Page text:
Imagine for a moment you are on a bus trip.

Driving the bus is somebody who has never driven a bus before. But he seems very confident that he knows how the bus works and where it is going.

Helping him navigate are two old-timers who have seen it all before. While they haven’t driven this bus in particular, they have been around a lot of buses in their time.

One of the old-timers is so confident he knows everything about buses, he starts tinkering with the bus as the trip commences, thinking he can get more mileage and more efficiency from it.

The other old-timer is convinced that this bus trip is essential for the future of all mankind, and his confidence is infectious.

At the start of the trip, about 25 percent of the passengers are really unhappy to be on the bus to begin with, don’t like the direction the bus is going and are starting to loudly squawk that the bus driver should be impeached.

But 75 percent of the passengers feel that this is the right trip, with the right bus, at the right time.

And so the journey starts, and at first, things go well. There are no traffic jams, the weather is great, and the open highway is straight and true.

But then the bus starts running into trouble. The traffic gets heavy, the road gets rough, the directions get muddled, the weather gets menacing.  Pretty soon, the driver seems to be driving in circles, the old-timer’s tinkering has made the bus slower, not faster, and more and more of the passengers are wondering about the other old-timer. Is he crazy?

As time passes by, and as the bus trip continues forward, the weather only gets worse, the bus seems lost, and the bus driver seems to have no idea where he is going.  And of course, he won’t pull off the road and ask for directions.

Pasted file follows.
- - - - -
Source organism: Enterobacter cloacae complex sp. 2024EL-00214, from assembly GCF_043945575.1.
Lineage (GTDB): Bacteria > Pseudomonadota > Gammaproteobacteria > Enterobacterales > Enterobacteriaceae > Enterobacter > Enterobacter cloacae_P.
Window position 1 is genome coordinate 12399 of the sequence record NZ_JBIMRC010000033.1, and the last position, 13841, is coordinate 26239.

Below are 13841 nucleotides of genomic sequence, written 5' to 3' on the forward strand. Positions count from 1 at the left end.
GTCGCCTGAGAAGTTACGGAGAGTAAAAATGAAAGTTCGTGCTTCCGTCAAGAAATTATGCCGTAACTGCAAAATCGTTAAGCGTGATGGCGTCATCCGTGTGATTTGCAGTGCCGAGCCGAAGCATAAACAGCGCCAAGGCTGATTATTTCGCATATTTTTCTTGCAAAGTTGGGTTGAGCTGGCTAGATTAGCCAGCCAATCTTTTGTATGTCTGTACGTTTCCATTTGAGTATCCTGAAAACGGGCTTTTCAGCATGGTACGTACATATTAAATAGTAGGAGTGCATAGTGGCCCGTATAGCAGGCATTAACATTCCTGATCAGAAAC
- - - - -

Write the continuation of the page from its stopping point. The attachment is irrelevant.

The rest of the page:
Pretty soon, the malcontents have poisoned the atmosphere in the bus. Now fully 70 percent of the passengers are lobbying for a change in direction. They have voted in a group that they call the “Back Seat Drivers” to take control of the navigation of the bus.

But once the Back Seat Drivers are elected, they can’t seem to reach agreement amongst themselves. Some want to turn around now; others want to turn around only if they don’t reach their final destination by a certain milestone; others want to destroy the bus.

And in the meantime, the bus driver, sensing some unease in the back of the bus, kicks the tinkerer off and gets a new guy to help him navigate. This new guy seems to know more about the make and model of this bus, and seems to have better intelligence about the bus. He is realistic about the final destination but believes with a little patience the bus might actually make it. In other words, he is a real pro.

Of course, that is not enough for the radicals. And now they are turning on the Back Seat Drivers whom they helped elect and who are doing nothing to turn the bus around.

The questions today are, How much longer will this bus ride go on? Can the bus hold up? Will the bus ever gets to its final destination? It’s hard to find an answer to those questions.

But three things are clear. First, the Back Seat Drivers have no idea where they want to go or how they want to get there. Second, the bus is in better shape with a realist as its navigator. And third, it would be a shame to turn around now and go back to where we started when we may be close to getting to where we need to go.